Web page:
Owning a business with spouse can be challenging, rewarding

Published in UT San Diego, November 4, 2013

Rule No. 328

Even if it is a small ship, you are still the captain.

So you’ve had it up to here and you want to tell “the Man to take a hike, pound sand and, by the way, I am outta here.” Making a successful transition from a large organization to owning your own small business can be treacherous.

Suddenly you are the ultimate decision-maker operating without the safety net of a regular paycheck and easy-to-access help for everything from fixing a broken computer to cleaning the bathroom. The situation poses major changes and challenges both for you and your family. And if you decide to do this “together with my spouse,” be aware that marital strife can be exacerbated by aggravation at the office.

In 2004, after 25 years in corporate America, Paul Jester decided it was time to own a business. Although he had spent a number of years working for startup technology companies, including the successful HNC Software, he decided to look for something low-tech because he didn’t “want to look over my shoulder and wonder what new technology was going to bite me on the ass.”

Jester followed our Rule No. 2: “Networking is a profession, become a professional at it,” and he started by talking with numerous business owners in a variety of sectors. This led to a conversation with a sign company owner. Jester decided that he liked the business — the fabrication part particularly appealed to his engineering background.

Through further research, he identified an 8-month-old company that he was able to buy for $75,000 — more than the liquidation value and less than it would have cost to replicate. Meet the proud owner of Miramar Sign Works & Graphics.

Next, he spent an additional $35,000 to join Signworld, an organization of more than 260 sign owners that provides training and support as well as a forum in which the individual owners can post questions and share best practices. This was a smart move because often you don’t know what you don’t know but you have to be willing to take a leap.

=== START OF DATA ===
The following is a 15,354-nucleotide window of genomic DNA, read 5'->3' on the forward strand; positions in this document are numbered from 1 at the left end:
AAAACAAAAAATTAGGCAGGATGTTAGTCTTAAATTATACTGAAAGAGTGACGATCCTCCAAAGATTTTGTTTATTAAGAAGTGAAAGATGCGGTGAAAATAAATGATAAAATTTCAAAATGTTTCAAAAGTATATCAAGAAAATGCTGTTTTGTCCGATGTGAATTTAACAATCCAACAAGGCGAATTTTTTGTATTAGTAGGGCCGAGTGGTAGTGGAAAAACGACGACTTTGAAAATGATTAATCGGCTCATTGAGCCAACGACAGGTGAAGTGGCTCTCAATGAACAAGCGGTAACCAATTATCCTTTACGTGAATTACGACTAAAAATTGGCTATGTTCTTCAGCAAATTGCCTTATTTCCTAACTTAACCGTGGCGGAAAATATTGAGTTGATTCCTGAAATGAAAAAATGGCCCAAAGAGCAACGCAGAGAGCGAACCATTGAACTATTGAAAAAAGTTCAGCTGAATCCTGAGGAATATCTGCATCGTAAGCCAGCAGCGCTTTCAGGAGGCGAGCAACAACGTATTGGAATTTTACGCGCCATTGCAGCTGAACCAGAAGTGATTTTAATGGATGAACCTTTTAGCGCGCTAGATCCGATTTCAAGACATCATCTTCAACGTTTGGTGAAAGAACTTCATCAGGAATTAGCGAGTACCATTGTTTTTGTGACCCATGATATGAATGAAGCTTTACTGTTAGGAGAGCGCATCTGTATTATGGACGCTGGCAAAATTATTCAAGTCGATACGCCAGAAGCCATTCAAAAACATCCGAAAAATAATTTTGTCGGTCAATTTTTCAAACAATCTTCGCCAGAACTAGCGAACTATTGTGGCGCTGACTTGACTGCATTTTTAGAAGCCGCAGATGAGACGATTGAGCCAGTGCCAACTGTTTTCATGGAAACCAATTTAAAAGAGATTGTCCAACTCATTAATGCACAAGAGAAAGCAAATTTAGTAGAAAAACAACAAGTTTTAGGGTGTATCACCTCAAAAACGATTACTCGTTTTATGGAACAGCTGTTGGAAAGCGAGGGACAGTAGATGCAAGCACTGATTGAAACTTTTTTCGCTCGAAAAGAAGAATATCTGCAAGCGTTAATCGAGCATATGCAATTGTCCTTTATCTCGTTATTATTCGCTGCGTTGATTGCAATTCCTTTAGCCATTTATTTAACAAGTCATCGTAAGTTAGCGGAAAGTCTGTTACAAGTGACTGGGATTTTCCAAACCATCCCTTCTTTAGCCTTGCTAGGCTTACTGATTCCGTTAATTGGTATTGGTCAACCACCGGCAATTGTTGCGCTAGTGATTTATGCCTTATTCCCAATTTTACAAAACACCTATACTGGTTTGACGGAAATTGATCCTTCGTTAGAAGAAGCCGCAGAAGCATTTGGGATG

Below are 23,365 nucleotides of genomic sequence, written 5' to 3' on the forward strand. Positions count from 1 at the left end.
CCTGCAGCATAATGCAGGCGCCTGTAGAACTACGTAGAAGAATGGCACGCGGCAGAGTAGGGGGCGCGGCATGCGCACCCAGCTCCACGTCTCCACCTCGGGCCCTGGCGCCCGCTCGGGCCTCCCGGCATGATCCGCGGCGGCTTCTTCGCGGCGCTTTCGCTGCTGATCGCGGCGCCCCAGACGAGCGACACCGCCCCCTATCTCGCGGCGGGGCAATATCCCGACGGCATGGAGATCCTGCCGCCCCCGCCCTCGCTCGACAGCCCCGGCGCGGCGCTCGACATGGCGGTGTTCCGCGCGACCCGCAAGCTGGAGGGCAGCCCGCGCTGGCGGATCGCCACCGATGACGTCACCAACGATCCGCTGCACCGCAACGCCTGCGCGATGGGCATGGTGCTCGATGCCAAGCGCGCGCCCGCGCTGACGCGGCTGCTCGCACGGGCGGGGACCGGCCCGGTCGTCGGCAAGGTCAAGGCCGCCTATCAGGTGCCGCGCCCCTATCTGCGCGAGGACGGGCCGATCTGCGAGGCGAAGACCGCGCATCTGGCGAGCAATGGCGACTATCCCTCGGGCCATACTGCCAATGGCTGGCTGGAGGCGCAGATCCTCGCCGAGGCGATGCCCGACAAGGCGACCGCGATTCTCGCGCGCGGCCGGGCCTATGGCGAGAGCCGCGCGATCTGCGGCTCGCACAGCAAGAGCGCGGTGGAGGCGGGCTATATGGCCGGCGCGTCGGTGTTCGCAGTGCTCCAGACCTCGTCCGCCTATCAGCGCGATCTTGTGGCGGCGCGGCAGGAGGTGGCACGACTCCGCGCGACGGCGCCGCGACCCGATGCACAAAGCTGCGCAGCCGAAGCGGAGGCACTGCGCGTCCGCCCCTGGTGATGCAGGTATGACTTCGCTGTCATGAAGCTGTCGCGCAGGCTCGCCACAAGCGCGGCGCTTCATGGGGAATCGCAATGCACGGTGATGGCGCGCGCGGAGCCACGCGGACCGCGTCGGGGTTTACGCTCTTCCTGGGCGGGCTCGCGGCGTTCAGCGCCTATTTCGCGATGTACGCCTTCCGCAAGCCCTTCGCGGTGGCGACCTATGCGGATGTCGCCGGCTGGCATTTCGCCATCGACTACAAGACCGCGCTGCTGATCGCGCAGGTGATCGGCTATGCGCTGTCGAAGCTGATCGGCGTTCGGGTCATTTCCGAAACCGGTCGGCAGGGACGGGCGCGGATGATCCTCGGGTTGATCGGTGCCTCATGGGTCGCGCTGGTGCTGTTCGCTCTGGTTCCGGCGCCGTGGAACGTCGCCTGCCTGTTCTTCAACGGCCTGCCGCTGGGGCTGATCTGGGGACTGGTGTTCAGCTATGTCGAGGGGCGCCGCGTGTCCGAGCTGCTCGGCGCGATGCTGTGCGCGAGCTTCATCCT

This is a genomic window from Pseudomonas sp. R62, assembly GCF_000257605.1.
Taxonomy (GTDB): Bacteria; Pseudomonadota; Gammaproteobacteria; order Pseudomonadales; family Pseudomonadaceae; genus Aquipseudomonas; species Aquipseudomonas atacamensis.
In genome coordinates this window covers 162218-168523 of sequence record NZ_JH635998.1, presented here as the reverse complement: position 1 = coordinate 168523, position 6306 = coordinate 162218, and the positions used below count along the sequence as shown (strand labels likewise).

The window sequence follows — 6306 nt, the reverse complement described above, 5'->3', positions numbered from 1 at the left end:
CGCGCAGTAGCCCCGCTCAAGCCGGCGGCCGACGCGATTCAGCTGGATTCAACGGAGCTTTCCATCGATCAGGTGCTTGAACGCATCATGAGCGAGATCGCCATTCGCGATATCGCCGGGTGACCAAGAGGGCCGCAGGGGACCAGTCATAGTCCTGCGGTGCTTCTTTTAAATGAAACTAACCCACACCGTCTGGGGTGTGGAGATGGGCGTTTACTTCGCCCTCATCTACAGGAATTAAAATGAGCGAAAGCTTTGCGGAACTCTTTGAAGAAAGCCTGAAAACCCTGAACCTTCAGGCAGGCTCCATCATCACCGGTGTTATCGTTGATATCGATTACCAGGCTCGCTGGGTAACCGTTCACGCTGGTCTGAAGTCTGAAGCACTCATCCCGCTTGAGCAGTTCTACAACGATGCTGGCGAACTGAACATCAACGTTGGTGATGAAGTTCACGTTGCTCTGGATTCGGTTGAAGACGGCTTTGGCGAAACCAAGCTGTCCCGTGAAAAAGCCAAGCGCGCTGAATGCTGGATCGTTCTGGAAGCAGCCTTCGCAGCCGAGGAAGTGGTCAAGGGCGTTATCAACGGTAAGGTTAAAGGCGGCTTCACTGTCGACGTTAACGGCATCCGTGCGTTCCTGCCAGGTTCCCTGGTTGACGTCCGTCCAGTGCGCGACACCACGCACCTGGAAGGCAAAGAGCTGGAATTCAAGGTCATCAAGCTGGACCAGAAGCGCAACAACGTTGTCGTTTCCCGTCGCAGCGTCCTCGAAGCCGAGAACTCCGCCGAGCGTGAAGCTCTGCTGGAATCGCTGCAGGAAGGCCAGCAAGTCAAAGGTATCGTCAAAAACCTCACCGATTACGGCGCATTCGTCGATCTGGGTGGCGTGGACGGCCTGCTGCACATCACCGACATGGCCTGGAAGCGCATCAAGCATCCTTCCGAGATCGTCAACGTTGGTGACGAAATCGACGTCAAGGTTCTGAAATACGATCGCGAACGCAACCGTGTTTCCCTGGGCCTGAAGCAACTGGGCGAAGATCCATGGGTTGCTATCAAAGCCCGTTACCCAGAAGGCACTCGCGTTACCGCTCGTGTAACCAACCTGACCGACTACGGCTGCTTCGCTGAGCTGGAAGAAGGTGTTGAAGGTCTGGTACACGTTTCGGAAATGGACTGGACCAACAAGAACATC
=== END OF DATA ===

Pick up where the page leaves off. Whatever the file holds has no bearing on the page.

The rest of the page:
“I didn’t know anything about signs, but I knew how to sell,” said Jester. “When someone asked if I could make a particular type of sign, I always said ‘yes, absolutely.’ Then I would ask for advice on the Signworld forum.”

For the first 18 months, cash flow was tight, and Jester dipped into savings to keep the business operating. As he looked around, he noticed that most successful sign companies were run by a team of two — two brothers, two sisters, or two spouses. Four years after buying Miramar, after their two sons were older, his wife, Karen Sypolt, joined as the head of sales. Her experience selling office furniture helped the company enormously, he said, and was key in getting them through the recession.

After some initial tension, they learned the importance of defining their roles and responsibilities and trusting that the other person would make the appropriate decision. He handles the back office, and she is the major link with customers — and they are still happily married.

The hardest part of owning Miramar has been “managing the 100 holes in the dike. Every sign is unique, and we are making something different every day,” said Jester. As a small-business owner, you are always responsible, and it’s hard to take time off.

Today, the company has 12 employees and posted revenue in 2012 of $1.2 million, according to Jester, who expects sales will rise to $1.35 million this year.

(Neil’s note: I love the idea that Paul morphed from high-tech software (HNC) to low-tech American manufacturing; he makes real things.)

Jester and Sypolt have never looked back and believe the rewards of business ownership are about more than money. The benefits include being able to hire their sons in order to teach them about business and to set the corporate culture and rules (they love bringing their dogs to work).

During his career in corporations, Jester grew to hate meetings, so Miramar holds very few of them. Most importantly, he said, “I’m truly the captain of my ship, I love my team, and ownership is addictive and satisfying.”

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